How can I cool my laptop?
July 9, 2009 3:55 PM   Subscribe

How can I get a 12v fan to run off of a USB port? Alternately, how can I make my laptop not overheat and die?

Hello, Metafilter,

I've got a laptop that's really prone to overheating; if you do anything intense for longer than ~20m, it heats up to about 100C and shuts down. I picked up a USB-based cooler that's basically a piece of aluminum with two weak fans screwed into the back; it helps a bit, but not very much.

What I wanted to do was to find a way to replace the cooler's fans with more powerful ones; I have an old and quite dead PC lying about that I've scavenged the CPU fan from, and thought that might do the trick. Tragically, though, the USB port doesn't have enough power to start the fan.

Do any of you know how or what I could do to get this fan to work? Alternately, are there other (cheap/free) ways to cool a laptop?
posted by Chionophilia to Computers & Internet (10 answers total) 3 users marked this as a favorite
Laptops shouldn't do that. Have you blown out the inside? It may be clogged up with dust, and itself have no room to push the air internally.
posted by tybeet at 4:00 PM on July 9, 2009

Best answer: Also, I don't know what the specs of your laptop are, but harddrives produce a mass amount of heat. You can reduce the usage of your HD by turning off the paging file in the OS, and turning off Windows Search service and the indexer both of these things heavily and consistently use your HD, so this would cool things down a bit.
posted by tybeet at 4:03 PM on July 9, 2009

Best answer: Alternately, are there other (cheap/free) ways to cool a laptop?

I have a laptop prone to overheating, and it has helped very much to sit it on two stacks of about four cd cases, leaving an air channel underneath the laptop. Bang-for-buck the best cooling strategy I've found.

Alternatively, I have also used notebook hardware control to underclock a particularly hot/crap machine, which returned it to stability at the cost of about half the clock cycles.
posted by pompomtom at 4:05 PM on July 9, 2009

You do not want to try to send 12v down the usb cable.

USB is 5V...
posted by iamabot at 4:19 PM on July 9, 2009

Buy a laptop cooling pad. I literally had things melting inside my old Gateway laptop (3 times to the shop to be repaired under warranty) until I bought one... then I never had a problem again. They run off USB.
posted by IndigoRain at 4:19 PM on July 9, 2009

The way 90% of laptops are designed, the CPU is at the back of the machine with the heat sink sitting on top of it and a fan (generally on the bottom of the device) either sucking or blowing air over the surface of the heat sink. These sinks get clogged up with some regularity, depending on the environment, and so does the filter on the fan. If you're comfortable with it, get yourself a screwdriver, a tin of compressed air and an old toothbrush (and some thermal paste). Remove the fan and the heat sink and give them a thorough blowing/scrubbing (don't let any dust fall onto the surface of the now-exposed CPU, however), put a smidgin of thermal paste on the CPU, put everything back together, and give it another try.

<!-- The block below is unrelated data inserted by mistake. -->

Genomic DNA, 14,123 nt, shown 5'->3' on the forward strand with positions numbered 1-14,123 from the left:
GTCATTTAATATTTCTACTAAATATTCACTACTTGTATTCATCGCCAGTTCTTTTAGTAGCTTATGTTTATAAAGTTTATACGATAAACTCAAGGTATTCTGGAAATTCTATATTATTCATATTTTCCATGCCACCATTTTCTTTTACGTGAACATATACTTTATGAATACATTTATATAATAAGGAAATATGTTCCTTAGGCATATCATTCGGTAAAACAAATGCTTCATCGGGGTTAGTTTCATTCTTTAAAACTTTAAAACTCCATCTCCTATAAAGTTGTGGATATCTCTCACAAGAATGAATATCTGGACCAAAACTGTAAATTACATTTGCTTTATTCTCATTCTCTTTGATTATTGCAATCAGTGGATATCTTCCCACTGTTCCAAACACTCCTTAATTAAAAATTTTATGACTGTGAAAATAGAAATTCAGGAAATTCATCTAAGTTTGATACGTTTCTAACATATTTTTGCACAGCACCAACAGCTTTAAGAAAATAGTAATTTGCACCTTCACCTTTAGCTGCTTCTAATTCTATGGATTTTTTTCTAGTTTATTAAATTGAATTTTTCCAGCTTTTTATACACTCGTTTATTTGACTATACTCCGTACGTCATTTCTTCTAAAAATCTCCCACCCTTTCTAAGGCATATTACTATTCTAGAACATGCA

posted by turgid dahlia at 4:28 PM on July 9, 2009

Best answer: Dust is the main issue here. If you really really want the fan, here's a tutorial video on how to make one. I strongly recommend that you heed the advice on addressing the problem with the dust, though. What sort of laptop do you have? If it's a Dell, you can try the i8k fan control to keep the fans at maximum revs.
posted by spiderskull at 8:53 PM on July 9, 2009

You could try a voltage regulator, but I'm pretty damn sure you can't power a fan on the amperage USB and USB cables are designed for.
posted by pwnguin at 9:03 PM on July 9, 2009

Response by poster: Nice answers! Thanks, everyone. The laptop is a four-year-old MSI (MS-1036) notebook; I've already cleaned out the dust, but the internal CPU fan is weak (it's had overheating issues since I picked it up.) I was hoping there was some sane way of stepping up the voltage fom 5v to 12v, but googling turned up nothing and I thought I'd ask the hive mind.
posted by Chionophilia at 9:16 PM on July 9, 2009

Why 12 volts? USB is 5 volts and there is almost a limitless supply of fans that can run at 5v. (And minimal amps.)
posted by Ookseer at 11:32 PM on July 9, 2009

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